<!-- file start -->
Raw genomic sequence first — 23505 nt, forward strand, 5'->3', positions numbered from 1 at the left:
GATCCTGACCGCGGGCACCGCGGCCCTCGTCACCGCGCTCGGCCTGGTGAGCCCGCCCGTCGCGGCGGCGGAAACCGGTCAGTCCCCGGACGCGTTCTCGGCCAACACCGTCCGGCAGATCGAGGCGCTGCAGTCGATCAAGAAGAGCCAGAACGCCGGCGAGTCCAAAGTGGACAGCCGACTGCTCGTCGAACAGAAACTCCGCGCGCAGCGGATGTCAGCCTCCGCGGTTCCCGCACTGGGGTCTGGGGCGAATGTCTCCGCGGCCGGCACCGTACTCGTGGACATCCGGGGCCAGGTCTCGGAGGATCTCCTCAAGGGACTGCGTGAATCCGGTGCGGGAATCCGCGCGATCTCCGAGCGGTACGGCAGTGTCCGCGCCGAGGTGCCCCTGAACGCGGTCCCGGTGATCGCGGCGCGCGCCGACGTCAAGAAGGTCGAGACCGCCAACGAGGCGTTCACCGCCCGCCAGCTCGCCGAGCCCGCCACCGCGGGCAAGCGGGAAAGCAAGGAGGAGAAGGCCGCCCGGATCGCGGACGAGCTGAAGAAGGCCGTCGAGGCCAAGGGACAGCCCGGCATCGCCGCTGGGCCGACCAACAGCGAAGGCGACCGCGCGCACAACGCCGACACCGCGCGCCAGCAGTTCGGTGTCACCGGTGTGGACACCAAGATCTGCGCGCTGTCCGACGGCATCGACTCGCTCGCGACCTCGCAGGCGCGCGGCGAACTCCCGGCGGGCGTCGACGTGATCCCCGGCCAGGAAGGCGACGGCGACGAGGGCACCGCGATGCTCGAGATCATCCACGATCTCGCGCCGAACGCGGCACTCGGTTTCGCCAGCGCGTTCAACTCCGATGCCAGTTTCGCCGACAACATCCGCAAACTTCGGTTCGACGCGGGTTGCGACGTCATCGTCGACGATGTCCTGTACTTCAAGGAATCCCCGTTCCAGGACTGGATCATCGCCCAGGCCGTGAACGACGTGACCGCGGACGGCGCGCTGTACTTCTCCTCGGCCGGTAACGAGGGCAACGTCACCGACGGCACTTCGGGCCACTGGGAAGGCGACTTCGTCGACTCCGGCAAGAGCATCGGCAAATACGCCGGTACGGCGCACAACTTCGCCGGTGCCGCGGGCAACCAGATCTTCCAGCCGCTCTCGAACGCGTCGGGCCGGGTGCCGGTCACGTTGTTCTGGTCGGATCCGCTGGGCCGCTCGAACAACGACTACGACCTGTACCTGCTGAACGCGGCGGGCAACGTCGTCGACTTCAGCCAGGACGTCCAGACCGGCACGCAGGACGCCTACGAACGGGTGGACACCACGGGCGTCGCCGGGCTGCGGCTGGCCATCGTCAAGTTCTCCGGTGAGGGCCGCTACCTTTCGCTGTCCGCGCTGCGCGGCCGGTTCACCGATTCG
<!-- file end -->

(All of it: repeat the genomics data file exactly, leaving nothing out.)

Raw genomic sequence first — 23505 nt, forward strand, 5'->3', positions numbered from 1 at the left:
GATCCTGACCGCGGGCACCGCGGCCCTCGTCACCGCGCTCGGCCTGGTGAGCCCGCCCGTCGCGGCGGCGGAAACCGGTCAGTCCCCGGACGCGTTCTCGGCCAACACCGTCCGGCAGATCGAGGCGCTGCAGTCGATCAAGAAGAGCCAGAACGCCGGCGAGTCCAAAGTGGACAGCCGACTGCTCGTCGAACAGAAACTCCGCGCGCAGCGGATGTCAGCCTCCGCGGTTCCCGCACTGGGGTCTGGGGCGAATGTCTCCGCGGCCGGCACCGTACTCGTGGACATCCGGGGCCAGGTCTCGGAGGATCTCCTCAAGGGACTGCGTGAATCCGGTGCGGGAATCCGCGCGATCTCCGAGCGGTACGGCAGTGTCCGCGCCGAGGTGCCCCTGAACGCGGTCCCGGTGATCGCGGCGCGCGCCGACGTCAAGAAGGTCGAGACCGCCAACGAGGCGTTCACCGCCCGCCAGCTCGCCGAGCCCGCCACCGCGGGCAAGCGGGAAAGCAAGGAGGAGAAGGCCGCCCGGATCGCGGACGAGCTGAAGAAGGCCGTCGAGGCCAAGGGACAGCCCGGCATCGCCGCTGGGCCGACCAACAGCGAAGGCGACCGCGCGCACAACGCCGACACCGCGCGCCAGCAGTTCGGTGTCACCGGTGTGGACACCAAGATCTGCGCGCTGTCCGACGGCATCGACTCGCTCGCGACCTCGCAGGCGCGCGGCGAACTCCCGGCGGGCGTCGACGTGATCCCCGGCCAGGAAGGCGACGGCGACGAGGGCACCGCGATGCTCGAGATCATCCACGATCTCGCGCCGAACGCGGCACTCGGTTTCGCCAGCGCGTTCAACTCCGATGCCAGTTTCGCCGACAACATCCGCAAACTTCGGTTCGACGCGGGTTGCGACGTCATCGTCGACGATGTCCTGTACTTCAAGGAATCCCCGTTCCAGGACTGGATCATCGCCCAGGCCGTGAACGACGTGACCGCGGACGGCGCGCTGTACTTCTCCTCGGCCGGTAACGAGGGCAACGTCACCGACGGCACTTCGGGCCACTGGGAAGGCGACTTCGTCGACTCCGGCAAGAGCATCGGCAAATACGCCGGTACGGCGCACAACTTCGCCGGTGCCGCGGGCAACCAGATCTTCCAGCCGCTCTCGAACGCGTCGGGCCGGGTGCCGGTCACGTTGTTCTGGTCGGATCCGCTGGGCCGCTCGAACAACGACTACGACCTGTACCTGCTGAACGCGGCGGGCAACGTCGTCGACTTCAGCCAGGACGTCCAGACCGGCACGCAGGACGCCTACGAACGGGTGGACACCACGGGCGTCGCCGGGCTGCGGCTGGCCATCGTCAAGTTCTCCGGTGAGGGCCGCTACCTTTCGCTGTCCGCGCTGCGCGGCCGGTTCACCGATTCG